Stay hungry. Stay foolish.
The two Steves—Steven Paul Jobs (1955–2011) and Stephen “Woz” Gary Wozniak (born 1950) started their business partnership in the fall of 1971 when Woz (the technical genius of the pair) designed a device that could place free long-distance phone calls by emitting specific tone chirps. Jobs (the business genius of the pair) managed to sell some two hundred devices for $150 each and split the profit with Wozniak.
Later Woz designed a video terminal that could be used to log on to the minicomputers. In 1974-75, when new microcomputers such as the Micral, Scelbi-8H, and Altair 8800 appeared, Wozniak was inspired to build a microprocessor into his video terminal and have a complete computer. He originally offered the design to Hewlett-Packard (HP), where he worked at the time, but was denied by the company (what a pity for HP 🙂
When Jobs saw Wozniak’s computer, he was immediately interested in its commercial potential and convinced him to go into business together and start a new company of their own. Together they sold some of their possessions (such as Wozniak’s HP scientific calculator and Jobs’ Volkswagen van), raised $1300, and assembled the first prototypes in Jobs’ bedroom and later (when there was no space left) in Jobs’ garage. On April Fool’s Day of 1976, Jobs and Wozniak formed Apple Computer Inc. (Jobs came up with the name Apple because he was then on one of his fruitarian diets 🙂 Wozniak still remains at HP, but he will leave in several months and will become the vice president in charge of research and development at Apple.
Their first product, the Apple I computer, was similar to the Altair 8800, the first commercially available personal computer, except it had no provision for internal expansion cards. With the addition of these cards, the Altair could be attached to a computer terminal and could be programmed in BASIC. The Apple I, priced at $666.66, was purely a hobbyist machine, with a $25 MOS Technology 6502 microprocessor running at 1 MHz, on a single-circuit board with 256 bytes of ROM, 4K or 8K bytes of RAM, and a 40 character by 24-row display controller. It lacked a case, power supply, keyboard, or display, which had to be provided by the user.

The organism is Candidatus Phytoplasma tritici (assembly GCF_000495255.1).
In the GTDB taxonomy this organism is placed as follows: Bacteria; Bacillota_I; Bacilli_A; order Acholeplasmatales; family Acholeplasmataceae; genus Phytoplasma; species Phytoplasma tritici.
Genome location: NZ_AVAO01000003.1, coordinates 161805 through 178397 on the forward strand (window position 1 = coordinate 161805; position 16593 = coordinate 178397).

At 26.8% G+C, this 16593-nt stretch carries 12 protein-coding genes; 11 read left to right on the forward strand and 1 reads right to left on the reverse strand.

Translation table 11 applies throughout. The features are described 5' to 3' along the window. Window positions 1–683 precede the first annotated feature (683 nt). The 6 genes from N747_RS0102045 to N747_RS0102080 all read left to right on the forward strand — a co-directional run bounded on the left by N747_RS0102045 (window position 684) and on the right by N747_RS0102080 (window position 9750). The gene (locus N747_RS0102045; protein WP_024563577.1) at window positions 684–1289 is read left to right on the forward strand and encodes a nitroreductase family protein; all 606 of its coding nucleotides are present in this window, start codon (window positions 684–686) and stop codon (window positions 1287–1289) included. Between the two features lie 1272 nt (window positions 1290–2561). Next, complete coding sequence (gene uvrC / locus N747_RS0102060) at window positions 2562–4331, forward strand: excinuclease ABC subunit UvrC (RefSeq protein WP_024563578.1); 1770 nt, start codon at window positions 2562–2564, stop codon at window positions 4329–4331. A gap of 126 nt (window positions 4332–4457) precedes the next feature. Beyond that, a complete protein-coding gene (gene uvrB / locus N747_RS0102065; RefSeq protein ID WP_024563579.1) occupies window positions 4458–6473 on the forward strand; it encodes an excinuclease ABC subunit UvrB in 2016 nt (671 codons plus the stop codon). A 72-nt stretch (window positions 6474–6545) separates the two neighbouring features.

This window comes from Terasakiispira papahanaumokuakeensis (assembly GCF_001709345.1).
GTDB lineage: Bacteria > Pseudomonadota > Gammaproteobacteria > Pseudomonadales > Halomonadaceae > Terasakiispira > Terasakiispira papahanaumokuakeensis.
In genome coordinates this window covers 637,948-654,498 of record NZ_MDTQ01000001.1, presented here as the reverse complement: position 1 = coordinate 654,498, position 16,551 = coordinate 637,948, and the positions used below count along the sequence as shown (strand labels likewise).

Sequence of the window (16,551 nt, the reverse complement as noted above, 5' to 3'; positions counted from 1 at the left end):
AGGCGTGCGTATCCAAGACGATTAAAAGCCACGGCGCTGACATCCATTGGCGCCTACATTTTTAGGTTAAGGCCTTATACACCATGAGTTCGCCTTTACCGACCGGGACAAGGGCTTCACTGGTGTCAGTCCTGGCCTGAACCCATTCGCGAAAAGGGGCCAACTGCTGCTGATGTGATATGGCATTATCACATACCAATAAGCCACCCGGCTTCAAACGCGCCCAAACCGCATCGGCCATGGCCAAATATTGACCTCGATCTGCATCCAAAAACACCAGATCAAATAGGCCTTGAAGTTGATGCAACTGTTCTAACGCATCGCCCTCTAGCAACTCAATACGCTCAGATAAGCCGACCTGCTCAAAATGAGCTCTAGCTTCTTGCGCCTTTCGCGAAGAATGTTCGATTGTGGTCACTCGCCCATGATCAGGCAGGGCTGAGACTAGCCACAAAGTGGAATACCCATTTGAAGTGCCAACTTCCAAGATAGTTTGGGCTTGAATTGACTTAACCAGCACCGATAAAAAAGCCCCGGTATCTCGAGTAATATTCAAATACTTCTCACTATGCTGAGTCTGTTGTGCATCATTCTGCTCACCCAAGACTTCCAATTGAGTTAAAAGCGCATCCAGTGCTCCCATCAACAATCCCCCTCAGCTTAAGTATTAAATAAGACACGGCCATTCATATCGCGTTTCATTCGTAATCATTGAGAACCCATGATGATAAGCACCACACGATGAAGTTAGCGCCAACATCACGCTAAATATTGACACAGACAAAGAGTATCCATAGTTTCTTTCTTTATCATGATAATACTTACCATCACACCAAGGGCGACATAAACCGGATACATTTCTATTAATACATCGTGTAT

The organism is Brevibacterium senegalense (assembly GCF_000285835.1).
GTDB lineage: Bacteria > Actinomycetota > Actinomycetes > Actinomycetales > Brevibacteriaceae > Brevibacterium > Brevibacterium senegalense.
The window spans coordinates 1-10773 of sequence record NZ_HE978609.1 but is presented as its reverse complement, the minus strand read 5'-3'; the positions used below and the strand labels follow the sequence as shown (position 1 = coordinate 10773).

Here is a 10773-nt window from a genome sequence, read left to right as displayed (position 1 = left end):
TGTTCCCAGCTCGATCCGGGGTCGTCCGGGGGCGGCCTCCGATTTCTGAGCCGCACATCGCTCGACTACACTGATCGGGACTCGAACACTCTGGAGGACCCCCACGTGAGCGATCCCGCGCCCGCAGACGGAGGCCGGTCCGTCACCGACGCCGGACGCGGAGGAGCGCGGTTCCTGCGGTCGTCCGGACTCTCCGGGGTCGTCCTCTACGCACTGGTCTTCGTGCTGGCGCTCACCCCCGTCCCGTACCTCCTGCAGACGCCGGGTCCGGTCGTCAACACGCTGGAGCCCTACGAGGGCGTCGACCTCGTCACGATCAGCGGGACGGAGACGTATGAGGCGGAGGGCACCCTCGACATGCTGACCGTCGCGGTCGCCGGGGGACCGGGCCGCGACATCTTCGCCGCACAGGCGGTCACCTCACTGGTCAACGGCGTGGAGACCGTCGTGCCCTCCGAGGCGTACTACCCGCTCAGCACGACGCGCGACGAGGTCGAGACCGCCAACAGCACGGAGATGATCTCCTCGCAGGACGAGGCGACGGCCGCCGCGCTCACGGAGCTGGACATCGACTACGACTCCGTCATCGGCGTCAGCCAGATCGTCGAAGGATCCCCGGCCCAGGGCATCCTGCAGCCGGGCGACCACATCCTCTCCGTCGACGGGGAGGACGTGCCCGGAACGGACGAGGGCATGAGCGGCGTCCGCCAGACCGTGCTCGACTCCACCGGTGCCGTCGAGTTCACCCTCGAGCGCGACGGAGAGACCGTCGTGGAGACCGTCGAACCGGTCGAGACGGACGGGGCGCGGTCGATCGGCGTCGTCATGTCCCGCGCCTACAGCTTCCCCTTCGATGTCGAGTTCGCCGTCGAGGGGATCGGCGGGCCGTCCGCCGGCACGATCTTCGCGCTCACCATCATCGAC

Jobs and Wozniak sold their first 100 Apple I computers to a new computer shop, called the Byte Shop, in Mountain View, California. The owner bought just the circuit board for the Apple I, but he had to supply the keyboard, monitor, transformer, and even the case in which to put the computer.
In August 1976, Woz begins work on the Apple II. In December 1976, he and Randy Wigginton demonstrate the first prototype of Apple II at a Homebrew Computer Club meeting. In March 1977 Apple Computer moves from Jobs’ garage to an office in Cupertino. In April Apple Computer delivers its first Apple II system (see the lower image), for $1295 (with 4K RAM). The CPU was MOS 6502, working at 1.0 MHz. RAM was from 4K min, up to 48K max. Display supported two modes: 280X192 graphics and 40X24 text, six colors maximum. I/O ports were composite video output and cassette interface. There were 8 internal expansion slots. An external 143K floppy was offered in 1978.
The original Apple II operating system was only the built-in BASIC interpreter (written by Woz) contained in ROM. Most commercial Apple II software on disk, e.g. educational games and productivity programs, booted directly on the hardware and either had no operating system or incorporated one of its own (which was usually invisible to the user.) The Apple DOS Disk Operating System was added later to support the diskette drive (see the Apple II Reference Manual).
Apple I appears to be a market failure, in May 1977, 10 months after its introduction, only 175 Apple I kits have been sold. So Woz and Jobs focused on Apple II. And they won. In October 1979, 2.5 years after the introduction of the Apple II, 50000 units have been sold, all rivals (such as Sol-20) were smashed and this was only the beginning of the story. In 1982 was reported that sales of all Apple II systems to date were 750000.
The remarkable Apple II became one of the most successful and recognizable computers for over 15 years—from 1978 to the 1980s and early 1990s. It was aggressively marketed through volume discounts and manufacturing arrangements to educational institutions, which resulted in it being the first computer in widespread use in American colleges and secondary schools. A focused effort to develop educational and business software for the Apple II, including the 1979 release of the popular VisiCalc spreadsheet, made the computer especially popular with business users and families.